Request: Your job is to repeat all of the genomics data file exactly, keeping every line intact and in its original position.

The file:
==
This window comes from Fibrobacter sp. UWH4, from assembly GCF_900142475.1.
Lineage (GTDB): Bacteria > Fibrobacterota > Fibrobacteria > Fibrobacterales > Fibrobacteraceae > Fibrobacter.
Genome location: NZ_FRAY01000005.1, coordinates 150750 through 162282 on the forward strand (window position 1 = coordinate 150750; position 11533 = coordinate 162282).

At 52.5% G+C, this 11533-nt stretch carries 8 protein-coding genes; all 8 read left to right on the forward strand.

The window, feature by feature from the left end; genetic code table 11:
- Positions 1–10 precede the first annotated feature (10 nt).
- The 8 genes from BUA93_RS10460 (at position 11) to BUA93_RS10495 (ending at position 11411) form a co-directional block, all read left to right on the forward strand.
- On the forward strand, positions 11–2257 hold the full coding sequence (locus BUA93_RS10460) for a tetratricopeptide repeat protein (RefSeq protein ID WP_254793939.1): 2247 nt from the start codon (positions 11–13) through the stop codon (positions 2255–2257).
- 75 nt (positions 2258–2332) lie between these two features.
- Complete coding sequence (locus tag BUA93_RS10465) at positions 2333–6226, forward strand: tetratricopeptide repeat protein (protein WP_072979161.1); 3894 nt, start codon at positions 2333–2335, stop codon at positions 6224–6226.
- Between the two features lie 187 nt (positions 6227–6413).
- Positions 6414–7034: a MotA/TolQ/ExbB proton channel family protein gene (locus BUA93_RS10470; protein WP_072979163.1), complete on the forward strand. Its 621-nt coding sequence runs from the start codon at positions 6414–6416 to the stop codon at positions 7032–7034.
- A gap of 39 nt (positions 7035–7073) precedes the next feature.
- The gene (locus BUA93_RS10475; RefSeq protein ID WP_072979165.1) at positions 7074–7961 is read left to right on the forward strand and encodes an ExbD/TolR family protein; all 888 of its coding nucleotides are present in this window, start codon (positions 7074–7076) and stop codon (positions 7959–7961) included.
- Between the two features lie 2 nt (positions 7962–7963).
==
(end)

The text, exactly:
This window comes from Fibrobacter sp. UWH4, from assembly GCF_900142475.1.
Lineage (GTDB): Bacteria > Fibrobacterota > Fibrobacteria > Fibrobacterales > Fibrobacteraceae > Fibrobacter.
Genome location: NZ_FRAY01000005.1, coordinates 150750 through 162282 on the forward strand (window position 1 = coordinate 150750; position 11533 = coordinate 162282).

At 52.5% G+C, this 11533-nt stretch carries 8 protein-coding genes; all 8 read left to right on the forward strand.

The window, feature by feature from the left end; genetic code table 11:
- Positions 1–10 precede the first annotated feature (10 nt).
- The 8 genes from BUA93_RS10460 (at position 11) to BUA93_RS10495 (ending at position 11411) form a co-directional block, all read left to right on the forward strand.
- On the forward strand, positions 11–2257 hold the full coding sequence (locus BUA93_RS10460) for a tetratricopeptide repeat protein (RefSeq protein ID WP_254793939.1): 2247 nt from the start codon (positions 11–13) through the stop codon (positions 2255–2257).
- 75 nt (positions 2258–2332) lie between these two features.
- Complete coding sequence (locus tag BUA93_RS10465) at positions 2333–6226, forward strand: tetratricopeptide repeat protein (protein WP_072979161.1); 3894 nt, start codon at positions 2333–2335, stop codon at positions 6224–6226.
- Between the two features lie 187 nt (positions 6227–6413).
- Positions 6414–7034: a MotA/TolQ/ExbB proton channel family protein gene (locus BUA93_RS10470; protein WP_072979163.1), complete on the forward strand. Its 621-nt coding sequence runs from the start codon at positions 6414–6416 to the stop codon at positions 7032–7034.
- A gap of 39 nt (positions 7035–7073) precedes the next feature.
- The gene (locus BUA93_RS10475; RefSeq protein ID WP_072979165.1) at positions 7074–7961 is read left to right on the forward strand and encodes an ExbD/TolR family protein; all 888 of its coding nucleotides are present in this window, start codon (positions 7074–7076) and stop codon (positions 7959–7961) included.
- Between the two features lie 2 nt (positions 7962–7963).